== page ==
T: So if you have a good idea you keep the client.

NF: If you can get the client enthusiastic about his own advertising that is fantastic. You know, clients are not always stupid. They frequently come up with good ideas themselves and I am happy to go along with that. If a client has a good idea I will say,"Oh, yes!", and steal it, and get an award, and keep the award, and give the client no credit whatsoever!T: You write things for all kinds of clients. Do you think it is better to do a worldwide campaign?NF: No, not really. I wish it were, because wouldn't it be wonderful to deal with the people who approved the new Honda ad, for example? I guess it is worldwide now and I would have loved to have done that. But I am not that good, I could never have done it. Everyone would love to see their advertising worldwide. I think there is only one campaign I have ever done which went worldwide and that was for the United Bank of Switzerland. Generally speaking, I tend to do everything on a local level. I have done campaigns in Brazil for Brazilians, in Mexico for Mexicans, in Spain for the Spanish and in Singapore for the Singaporeans. All over, but very rarely does it go more than regional.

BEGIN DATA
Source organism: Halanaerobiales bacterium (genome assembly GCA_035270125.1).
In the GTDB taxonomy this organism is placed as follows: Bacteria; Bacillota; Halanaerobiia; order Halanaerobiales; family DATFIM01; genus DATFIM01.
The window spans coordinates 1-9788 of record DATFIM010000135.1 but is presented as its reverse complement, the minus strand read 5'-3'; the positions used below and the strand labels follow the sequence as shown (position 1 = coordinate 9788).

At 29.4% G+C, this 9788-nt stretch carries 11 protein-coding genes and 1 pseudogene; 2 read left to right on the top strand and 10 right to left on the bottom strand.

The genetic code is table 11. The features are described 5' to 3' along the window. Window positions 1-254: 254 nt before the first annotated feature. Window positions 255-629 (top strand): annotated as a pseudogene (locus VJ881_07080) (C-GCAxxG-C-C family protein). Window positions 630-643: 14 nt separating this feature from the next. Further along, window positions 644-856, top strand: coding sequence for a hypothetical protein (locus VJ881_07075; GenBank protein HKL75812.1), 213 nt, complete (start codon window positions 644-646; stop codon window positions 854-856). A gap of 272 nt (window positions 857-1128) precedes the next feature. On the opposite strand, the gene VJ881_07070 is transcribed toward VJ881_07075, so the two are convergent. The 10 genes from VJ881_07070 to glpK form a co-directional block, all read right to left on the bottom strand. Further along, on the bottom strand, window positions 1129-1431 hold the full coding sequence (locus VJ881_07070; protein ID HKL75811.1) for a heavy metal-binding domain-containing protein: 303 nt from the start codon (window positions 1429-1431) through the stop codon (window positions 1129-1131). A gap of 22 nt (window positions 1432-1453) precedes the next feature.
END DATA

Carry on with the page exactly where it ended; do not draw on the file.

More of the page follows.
T: Does it have to do with specific and more personalized solutions? Is it also a fact that locals can usually find a better way to tell a story?

NF: Yes, and also that I am a disbeliever in global answers. I think people are so similar, and so different. Actually we are more similar than we are different, Look at a row of people from all over the world and there will be a slight change in colour, a small change in shape, but that is about it really. All the rest is the same. All the buttons that make them work are the same. But in order to get there, that is where culture comes in. That is where the different cultures operate on a different level. So for Singaporeans the way to the heart is entirely different than that for Brazilians. Germans are very different to even the Spaniards. Or the Japanese to the Americans. Talk about poles apart. They are planets apart. And that is what interests me. I know where we have to get to. It's the road that's interesting.